Eugenio Montale


Celebrating a new volume, The Collected Poems (1920-1954), published by Farrar Straus Giroux. Both works are translated by Jonathan Galassi.


Winter lingers on. The sun is doled out
with a dropper. Isn't it strange that we,
lords and perhaps inventors of the universe,
to understand a piece of it, must trust
the charlatans and soothsayers mushrooming everywhere?
It seems obvious the Gods
are beginning to tire of their presumptive
children or wards.
Even clearer that, Gods or demigods,
they in turn have quit
their employers, if they ever had any.
But. . .


I was giving a lecture
to the "Friends of Cacania"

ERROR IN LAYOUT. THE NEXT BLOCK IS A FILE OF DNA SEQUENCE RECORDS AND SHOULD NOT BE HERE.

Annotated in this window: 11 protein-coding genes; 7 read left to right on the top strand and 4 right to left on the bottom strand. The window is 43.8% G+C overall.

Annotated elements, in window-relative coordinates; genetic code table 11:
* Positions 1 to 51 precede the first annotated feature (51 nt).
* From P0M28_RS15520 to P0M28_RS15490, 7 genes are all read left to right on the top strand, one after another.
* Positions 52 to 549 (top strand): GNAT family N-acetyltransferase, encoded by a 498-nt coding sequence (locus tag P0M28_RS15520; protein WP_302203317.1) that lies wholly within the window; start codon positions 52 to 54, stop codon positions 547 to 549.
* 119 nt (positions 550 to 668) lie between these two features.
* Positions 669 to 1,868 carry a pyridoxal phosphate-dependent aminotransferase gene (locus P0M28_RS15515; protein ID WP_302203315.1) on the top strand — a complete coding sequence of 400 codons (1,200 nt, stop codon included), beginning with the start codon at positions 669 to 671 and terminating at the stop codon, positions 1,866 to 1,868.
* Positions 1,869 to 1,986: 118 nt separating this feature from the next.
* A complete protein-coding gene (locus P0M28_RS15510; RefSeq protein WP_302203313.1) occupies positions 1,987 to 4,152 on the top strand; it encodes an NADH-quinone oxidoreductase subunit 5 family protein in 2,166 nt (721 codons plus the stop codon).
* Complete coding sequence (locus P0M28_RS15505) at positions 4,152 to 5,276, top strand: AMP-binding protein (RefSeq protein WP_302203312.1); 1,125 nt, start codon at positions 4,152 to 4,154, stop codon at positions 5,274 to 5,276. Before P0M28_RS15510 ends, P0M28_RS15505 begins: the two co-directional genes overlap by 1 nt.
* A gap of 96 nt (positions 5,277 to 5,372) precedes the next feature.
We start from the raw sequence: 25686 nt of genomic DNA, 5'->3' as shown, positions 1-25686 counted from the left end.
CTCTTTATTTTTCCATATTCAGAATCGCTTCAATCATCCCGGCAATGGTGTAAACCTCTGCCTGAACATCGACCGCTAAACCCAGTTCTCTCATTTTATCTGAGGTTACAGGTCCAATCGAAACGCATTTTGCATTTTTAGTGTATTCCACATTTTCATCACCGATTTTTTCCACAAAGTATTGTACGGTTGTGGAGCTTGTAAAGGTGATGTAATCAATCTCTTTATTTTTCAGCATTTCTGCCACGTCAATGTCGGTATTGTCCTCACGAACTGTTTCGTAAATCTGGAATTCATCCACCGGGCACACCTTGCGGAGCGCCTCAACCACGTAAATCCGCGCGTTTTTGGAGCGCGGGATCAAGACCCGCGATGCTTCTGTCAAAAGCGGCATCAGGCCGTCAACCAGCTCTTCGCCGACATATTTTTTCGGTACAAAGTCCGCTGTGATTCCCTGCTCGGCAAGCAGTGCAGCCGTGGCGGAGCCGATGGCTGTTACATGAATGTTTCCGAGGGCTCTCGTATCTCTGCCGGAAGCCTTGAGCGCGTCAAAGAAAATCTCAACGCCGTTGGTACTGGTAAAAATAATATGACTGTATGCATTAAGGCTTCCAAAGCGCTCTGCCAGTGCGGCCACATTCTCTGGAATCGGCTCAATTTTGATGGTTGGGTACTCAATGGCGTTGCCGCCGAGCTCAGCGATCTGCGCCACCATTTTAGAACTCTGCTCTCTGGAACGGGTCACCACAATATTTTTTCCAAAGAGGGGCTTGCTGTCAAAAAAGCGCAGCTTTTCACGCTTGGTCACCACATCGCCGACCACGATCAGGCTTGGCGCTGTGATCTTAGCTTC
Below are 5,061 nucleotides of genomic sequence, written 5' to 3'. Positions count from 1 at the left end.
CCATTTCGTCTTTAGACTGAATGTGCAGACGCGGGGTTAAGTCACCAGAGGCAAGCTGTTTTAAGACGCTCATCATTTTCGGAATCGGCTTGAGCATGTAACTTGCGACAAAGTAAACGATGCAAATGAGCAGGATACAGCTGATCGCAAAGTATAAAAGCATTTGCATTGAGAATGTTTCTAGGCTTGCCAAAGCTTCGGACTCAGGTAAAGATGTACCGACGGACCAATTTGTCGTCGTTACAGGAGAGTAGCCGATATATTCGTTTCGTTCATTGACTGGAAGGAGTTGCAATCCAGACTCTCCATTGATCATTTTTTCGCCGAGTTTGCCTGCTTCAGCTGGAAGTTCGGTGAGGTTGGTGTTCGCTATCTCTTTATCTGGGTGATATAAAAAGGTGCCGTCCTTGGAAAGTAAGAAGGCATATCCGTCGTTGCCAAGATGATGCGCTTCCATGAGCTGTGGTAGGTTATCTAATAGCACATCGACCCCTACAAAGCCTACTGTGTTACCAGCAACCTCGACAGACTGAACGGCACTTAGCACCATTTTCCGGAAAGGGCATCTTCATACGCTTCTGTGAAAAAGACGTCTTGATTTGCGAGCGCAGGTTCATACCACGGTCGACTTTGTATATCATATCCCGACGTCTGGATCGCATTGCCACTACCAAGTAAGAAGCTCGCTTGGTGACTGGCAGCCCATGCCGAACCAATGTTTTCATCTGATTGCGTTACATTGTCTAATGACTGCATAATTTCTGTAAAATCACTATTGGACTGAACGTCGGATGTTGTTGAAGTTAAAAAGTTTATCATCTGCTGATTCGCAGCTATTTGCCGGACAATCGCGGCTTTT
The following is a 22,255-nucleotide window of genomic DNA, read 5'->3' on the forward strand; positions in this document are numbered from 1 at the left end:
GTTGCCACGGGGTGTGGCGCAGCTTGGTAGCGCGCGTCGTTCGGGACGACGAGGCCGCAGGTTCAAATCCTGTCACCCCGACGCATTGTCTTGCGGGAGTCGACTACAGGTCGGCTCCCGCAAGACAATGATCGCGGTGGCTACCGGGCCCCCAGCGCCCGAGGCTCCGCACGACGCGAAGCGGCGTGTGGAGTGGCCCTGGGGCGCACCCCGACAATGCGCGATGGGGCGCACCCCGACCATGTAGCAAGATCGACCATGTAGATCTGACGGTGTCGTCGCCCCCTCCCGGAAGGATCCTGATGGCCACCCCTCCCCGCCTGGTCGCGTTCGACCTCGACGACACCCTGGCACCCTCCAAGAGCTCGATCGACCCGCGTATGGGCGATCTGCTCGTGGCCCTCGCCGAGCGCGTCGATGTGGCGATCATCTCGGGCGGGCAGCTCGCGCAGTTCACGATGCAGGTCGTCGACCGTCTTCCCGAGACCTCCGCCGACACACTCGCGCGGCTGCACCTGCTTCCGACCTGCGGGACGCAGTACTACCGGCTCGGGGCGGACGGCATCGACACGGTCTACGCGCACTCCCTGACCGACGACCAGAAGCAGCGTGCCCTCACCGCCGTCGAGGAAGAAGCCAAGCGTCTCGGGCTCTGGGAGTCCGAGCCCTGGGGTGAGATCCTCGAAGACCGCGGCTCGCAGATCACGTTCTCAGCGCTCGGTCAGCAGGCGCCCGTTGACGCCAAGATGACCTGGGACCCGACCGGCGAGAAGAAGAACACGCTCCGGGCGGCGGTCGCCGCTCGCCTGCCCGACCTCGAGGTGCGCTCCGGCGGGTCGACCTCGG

on the subject "Is Life Likely?"
when I remembered I
was totally agnostic,
love and hate in equal parts and the outcome
unsure, depending on the moment.
Then I decided five minutes
were enough--
two and a half for the thesis
two and a half for the antithesis
this was the only homage possible
for a man without qualities.
I spoke exactly thirty-five sconds.
And when I said
that yes and no were look alikes
shouts and whispers interrupted my talk
and I awoke. It was the most laconic dream
of my life, maybe the only one not devoid
of "quality."